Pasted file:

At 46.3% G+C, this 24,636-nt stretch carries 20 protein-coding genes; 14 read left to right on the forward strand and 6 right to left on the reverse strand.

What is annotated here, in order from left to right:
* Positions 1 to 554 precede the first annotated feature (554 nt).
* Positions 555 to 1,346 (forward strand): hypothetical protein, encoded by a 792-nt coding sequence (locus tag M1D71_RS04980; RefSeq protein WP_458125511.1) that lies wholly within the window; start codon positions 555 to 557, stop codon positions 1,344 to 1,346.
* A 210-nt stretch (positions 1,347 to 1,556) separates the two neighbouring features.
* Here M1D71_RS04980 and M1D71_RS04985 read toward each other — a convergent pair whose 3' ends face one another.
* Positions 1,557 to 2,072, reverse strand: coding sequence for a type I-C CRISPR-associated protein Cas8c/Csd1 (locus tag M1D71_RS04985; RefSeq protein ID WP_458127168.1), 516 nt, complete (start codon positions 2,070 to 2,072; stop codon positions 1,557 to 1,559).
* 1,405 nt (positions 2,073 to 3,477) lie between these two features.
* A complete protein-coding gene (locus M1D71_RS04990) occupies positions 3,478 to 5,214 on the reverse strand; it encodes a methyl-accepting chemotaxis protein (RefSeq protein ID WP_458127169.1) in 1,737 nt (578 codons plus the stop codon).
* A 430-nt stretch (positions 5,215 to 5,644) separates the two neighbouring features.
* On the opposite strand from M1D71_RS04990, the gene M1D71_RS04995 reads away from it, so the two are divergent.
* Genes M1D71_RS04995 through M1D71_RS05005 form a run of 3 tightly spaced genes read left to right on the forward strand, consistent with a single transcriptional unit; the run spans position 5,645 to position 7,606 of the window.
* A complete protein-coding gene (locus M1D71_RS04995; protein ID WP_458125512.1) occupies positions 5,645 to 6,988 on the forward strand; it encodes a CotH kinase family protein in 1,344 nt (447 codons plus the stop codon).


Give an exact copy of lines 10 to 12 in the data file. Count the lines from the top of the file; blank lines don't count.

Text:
* A 430-nt stretch (positions 5,215 to 5,644) separates the two neighbouring features.
* On the opposite strand from M1D71_RS04990, the gene M1D71_RS04995 reads away from it, so the two are divergent.
* Genes M1D71_RS04995 through M1D71_RS05005 form a run of 3 tightly spaced genes read left to right on the forward strand, consistent with a single transcriptional unit; the run spans position 5,645 to position 7,606 of the window.